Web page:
You can leave your owner-occupied home for a rental home, but you also want to know what that means financially and whether everything is resolved. What happens from a tax perspective to the mortgage, debt and mortgage interest deduction of your own home as soon as you sell that home and choose to move to a rental home? What happens to the surplus value, residual debt or capital insurance when moving to a rental home and what is the role of the Tax Authorities in this?
Moving from your own home to a rental home
There may be many reasons to leave your owner-occupied home for a rental property. A few examples are:
- You find the risk and costs of owning your own home too great;
- You want something different;
- There is a forced sale;
- You find work in another city;
- You want to live smaller and find a good rental property;
- You want to use the equity in your home for other things.
Your owner-occupied home has a mortgage
If you are moving and the owner-occupied home to be sold or sold has a mortgage, the mortgage will have to be repaid at the time of transfer. If the house has excess value because the mortgage is lower than the sales value of your house, the debt can easily be paid off. If there is a residual debt, there are three options:
- Your house had the National Mortgage Guarantee NHG and you are eligible for cancellation of the residual debt;
- You have sufficient savings to pay off the residual debt;
- You take out a new loan to finance the debt.
The interest on the residual debt is tax deductible as mortgage interest for fifteen years and it is not important whether you move to a new owner-occupied home or a new rental home. After those fifteen years, the debt or what is left of it moves to box 3 of the income tax.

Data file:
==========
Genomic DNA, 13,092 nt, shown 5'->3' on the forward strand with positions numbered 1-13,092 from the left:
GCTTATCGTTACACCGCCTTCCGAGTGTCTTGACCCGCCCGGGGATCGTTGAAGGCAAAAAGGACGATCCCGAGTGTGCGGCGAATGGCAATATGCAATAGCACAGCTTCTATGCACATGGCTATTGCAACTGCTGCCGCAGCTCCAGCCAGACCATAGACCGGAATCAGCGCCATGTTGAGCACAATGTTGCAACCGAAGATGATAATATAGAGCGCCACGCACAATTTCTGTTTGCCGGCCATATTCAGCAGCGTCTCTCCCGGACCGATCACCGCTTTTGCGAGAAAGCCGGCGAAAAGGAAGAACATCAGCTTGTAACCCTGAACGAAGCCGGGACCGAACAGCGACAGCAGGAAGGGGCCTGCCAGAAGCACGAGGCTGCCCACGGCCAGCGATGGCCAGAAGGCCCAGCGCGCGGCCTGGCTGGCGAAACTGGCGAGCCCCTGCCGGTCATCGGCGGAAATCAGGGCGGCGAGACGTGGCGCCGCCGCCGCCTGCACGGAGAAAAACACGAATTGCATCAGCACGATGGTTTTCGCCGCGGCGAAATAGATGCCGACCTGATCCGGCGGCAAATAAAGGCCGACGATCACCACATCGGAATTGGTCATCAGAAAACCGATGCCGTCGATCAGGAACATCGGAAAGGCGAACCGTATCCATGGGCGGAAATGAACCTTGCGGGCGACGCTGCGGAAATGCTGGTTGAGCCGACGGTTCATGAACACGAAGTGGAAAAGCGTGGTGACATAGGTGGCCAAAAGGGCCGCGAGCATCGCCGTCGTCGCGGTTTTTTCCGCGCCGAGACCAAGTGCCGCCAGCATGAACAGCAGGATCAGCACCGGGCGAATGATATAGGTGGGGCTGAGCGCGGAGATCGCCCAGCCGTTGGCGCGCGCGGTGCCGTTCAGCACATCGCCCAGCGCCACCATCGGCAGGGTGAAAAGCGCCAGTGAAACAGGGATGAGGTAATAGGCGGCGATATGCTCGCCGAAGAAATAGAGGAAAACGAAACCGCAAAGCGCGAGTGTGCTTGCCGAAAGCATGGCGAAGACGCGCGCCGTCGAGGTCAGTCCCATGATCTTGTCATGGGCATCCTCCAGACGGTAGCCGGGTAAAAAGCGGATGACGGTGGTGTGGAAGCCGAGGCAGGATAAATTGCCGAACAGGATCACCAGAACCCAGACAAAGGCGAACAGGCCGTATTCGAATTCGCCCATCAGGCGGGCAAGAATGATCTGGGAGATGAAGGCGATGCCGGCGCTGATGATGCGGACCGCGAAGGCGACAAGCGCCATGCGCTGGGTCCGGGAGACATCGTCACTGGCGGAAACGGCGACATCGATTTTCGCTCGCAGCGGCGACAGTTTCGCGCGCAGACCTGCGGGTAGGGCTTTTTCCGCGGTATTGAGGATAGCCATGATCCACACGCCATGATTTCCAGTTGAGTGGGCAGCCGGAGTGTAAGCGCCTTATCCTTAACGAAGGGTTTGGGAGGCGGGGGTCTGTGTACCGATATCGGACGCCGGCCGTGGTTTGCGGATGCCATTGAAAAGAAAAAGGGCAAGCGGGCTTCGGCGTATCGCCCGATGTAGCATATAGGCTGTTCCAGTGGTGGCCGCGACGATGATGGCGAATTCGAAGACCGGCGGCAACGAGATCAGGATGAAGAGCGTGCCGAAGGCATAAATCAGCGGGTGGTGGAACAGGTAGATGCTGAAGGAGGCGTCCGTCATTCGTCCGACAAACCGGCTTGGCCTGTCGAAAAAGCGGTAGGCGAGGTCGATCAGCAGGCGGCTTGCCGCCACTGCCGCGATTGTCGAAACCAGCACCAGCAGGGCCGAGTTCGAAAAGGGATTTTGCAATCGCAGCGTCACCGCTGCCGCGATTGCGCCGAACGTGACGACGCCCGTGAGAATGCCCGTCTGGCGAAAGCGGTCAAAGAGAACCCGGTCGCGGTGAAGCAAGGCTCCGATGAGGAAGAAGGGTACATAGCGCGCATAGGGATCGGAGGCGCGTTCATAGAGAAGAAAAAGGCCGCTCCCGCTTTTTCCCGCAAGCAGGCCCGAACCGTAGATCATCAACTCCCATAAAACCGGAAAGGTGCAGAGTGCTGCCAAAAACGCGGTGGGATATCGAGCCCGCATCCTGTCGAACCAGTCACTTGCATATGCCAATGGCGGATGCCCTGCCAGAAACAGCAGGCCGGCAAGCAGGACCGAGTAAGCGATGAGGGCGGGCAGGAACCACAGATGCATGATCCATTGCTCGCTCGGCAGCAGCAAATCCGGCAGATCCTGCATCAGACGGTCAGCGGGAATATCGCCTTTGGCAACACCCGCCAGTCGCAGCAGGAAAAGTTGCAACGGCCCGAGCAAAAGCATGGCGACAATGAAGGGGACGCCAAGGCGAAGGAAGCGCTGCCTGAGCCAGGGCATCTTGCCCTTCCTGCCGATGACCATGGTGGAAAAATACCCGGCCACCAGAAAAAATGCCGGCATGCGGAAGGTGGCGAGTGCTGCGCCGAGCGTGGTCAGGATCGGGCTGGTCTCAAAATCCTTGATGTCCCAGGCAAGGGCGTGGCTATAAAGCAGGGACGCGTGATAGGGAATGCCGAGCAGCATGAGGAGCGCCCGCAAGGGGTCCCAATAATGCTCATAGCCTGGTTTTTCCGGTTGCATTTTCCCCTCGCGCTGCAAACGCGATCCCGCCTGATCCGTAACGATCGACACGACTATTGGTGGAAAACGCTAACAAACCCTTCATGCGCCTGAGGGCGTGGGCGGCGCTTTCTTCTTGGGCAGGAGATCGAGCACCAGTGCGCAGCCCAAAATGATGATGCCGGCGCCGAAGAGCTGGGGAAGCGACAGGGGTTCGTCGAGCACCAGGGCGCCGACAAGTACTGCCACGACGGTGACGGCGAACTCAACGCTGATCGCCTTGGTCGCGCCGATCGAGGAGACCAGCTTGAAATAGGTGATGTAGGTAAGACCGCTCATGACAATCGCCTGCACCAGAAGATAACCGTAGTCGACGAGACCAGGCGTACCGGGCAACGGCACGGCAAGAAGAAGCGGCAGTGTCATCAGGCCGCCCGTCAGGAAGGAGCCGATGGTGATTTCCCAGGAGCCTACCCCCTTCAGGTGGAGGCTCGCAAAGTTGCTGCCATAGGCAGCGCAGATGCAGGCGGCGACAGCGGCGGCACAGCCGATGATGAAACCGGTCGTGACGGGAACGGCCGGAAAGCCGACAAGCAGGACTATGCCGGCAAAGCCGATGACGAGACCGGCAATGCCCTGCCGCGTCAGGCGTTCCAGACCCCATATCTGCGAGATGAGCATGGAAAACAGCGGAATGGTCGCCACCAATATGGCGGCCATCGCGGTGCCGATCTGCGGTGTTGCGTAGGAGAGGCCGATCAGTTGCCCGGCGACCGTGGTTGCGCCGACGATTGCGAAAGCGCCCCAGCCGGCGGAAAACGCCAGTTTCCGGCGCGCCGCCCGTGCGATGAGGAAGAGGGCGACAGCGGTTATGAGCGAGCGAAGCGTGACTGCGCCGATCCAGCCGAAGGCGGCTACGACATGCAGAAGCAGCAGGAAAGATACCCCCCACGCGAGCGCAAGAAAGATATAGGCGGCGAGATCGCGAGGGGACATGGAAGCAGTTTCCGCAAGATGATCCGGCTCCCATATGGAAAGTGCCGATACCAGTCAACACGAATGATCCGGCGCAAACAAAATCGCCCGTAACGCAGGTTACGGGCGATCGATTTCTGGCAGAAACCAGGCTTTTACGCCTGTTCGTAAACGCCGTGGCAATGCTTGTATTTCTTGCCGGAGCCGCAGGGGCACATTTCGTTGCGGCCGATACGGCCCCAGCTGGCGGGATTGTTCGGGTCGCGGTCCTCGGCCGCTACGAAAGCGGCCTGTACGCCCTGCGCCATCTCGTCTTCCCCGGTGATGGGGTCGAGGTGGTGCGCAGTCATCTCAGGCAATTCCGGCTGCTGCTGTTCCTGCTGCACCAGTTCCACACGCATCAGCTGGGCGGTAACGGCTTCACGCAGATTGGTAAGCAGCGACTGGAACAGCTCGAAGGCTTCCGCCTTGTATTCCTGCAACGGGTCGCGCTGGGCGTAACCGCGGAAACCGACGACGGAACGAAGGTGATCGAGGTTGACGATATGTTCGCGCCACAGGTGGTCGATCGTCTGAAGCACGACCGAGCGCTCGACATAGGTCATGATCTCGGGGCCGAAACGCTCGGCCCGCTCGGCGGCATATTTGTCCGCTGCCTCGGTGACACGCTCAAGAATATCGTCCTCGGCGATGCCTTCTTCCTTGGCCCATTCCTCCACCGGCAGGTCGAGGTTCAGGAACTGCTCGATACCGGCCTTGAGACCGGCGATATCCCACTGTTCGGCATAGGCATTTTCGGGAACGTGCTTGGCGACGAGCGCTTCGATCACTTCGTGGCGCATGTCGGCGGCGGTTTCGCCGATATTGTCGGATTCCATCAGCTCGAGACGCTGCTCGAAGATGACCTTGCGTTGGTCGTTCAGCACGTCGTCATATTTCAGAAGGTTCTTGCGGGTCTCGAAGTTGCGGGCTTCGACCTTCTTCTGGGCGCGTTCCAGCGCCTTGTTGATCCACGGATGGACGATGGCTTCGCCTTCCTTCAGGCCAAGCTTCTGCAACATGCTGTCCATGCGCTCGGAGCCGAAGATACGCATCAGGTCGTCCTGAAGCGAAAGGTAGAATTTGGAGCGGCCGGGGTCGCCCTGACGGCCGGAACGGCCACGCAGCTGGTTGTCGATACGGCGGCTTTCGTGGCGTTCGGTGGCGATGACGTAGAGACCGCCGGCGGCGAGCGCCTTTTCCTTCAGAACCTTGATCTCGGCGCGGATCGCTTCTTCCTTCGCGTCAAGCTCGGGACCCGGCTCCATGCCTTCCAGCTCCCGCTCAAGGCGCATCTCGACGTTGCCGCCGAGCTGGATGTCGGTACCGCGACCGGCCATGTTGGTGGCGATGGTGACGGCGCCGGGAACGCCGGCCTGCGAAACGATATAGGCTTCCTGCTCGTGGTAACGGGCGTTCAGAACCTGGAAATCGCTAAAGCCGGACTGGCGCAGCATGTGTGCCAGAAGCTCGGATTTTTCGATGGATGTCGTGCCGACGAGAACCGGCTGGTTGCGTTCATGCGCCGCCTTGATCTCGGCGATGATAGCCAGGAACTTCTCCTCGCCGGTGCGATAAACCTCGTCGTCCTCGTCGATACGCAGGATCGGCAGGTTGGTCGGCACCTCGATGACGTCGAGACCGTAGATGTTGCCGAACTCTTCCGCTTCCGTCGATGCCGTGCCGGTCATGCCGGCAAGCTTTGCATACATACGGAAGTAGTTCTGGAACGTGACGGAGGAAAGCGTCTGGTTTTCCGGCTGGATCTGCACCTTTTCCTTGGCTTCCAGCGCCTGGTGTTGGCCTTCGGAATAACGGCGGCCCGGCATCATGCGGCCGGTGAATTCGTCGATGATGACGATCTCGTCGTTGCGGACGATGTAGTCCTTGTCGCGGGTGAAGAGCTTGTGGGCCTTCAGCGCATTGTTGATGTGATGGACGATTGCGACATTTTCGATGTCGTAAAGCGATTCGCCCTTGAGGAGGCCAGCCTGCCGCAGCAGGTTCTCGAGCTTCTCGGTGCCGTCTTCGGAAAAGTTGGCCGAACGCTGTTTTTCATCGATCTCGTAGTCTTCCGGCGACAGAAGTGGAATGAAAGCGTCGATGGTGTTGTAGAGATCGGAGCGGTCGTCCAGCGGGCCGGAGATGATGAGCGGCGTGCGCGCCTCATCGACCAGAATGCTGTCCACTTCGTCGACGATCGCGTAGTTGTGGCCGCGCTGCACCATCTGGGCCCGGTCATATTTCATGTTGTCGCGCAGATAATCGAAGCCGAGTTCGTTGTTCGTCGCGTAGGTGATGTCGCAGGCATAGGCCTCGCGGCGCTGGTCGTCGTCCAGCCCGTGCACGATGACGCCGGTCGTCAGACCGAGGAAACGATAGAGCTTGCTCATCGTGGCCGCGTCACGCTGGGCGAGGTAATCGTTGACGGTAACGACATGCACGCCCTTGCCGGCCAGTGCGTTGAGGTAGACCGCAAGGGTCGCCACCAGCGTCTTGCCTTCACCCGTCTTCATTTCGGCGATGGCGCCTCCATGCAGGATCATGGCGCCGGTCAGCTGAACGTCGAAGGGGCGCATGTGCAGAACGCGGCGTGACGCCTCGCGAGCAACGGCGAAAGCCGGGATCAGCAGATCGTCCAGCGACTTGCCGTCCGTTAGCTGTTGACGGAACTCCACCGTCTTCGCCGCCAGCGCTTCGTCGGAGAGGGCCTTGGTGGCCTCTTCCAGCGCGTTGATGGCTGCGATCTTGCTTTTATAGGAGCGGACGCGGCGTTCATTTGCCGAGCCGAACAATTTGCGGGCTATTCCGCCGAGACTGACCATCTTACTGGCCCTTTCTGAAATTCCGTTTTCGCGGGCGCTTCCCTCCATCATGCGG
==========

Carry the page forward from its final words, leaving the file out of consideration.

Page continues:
Moving to a rental home and additional loan scheme, the tax consequences
Anyone who buys a new owner-occupied home and had surplus value on the old home will have to deal with the additional loan scheme, which ensures that you must use the surplus value for the purchase of your new home. Anyone who moves to a rental home is free to spend the equity in their home as they wish. The caveat here is that it is best to stay in the rental property for at least three years if you use up the surplus value, because after three years of renting the additional loan scheme no longer applies to you. So if you want to buy a house again after three years, you can go ahead. You do not pay tax on the excess value.
Moving and capital insurance
A capital insurance policy or savings account for your own home taken out up to and including April 1, 2013 has the great advantage that you save for your house in a tax-advantaged way. You build up capital, have mortgage interest deduction and save tax-free at the same time. If you sell your house and you have a capital insurance policy for your home, in most cases the accrued capital will be paid out, taking into account your tax exemption. If you sell your home and move into a rental house, you may also have an exemption as long as you meet the condition that the highest annual premium or deposit does not exceed ten times the lowest annual deposit.
Temporarily from owner-occupied home to rental home
If you temporarily move into a rental house and then buy a new house, you can take out a new mortgage under the existing conditions of your old mortgage, but you will also have to deal with the additional loan scheme if the house was previously sold with excess value. The latter can be difficult if you have already spent the surplus value on other things. It is often also possible to rent out a vacant owner-occupied home, so that there is extra income.
Final move and mortgage
Anyone who moves to a rental home and sells their old house can spend the surplus value of their house on all kinds of fun and useful things, but it is best to stay in your rental home for at least three years and not opt for temporary rental. If there is any residual debt left, you may continue to deduct the interest on that loan for a maximum of fifteen years.
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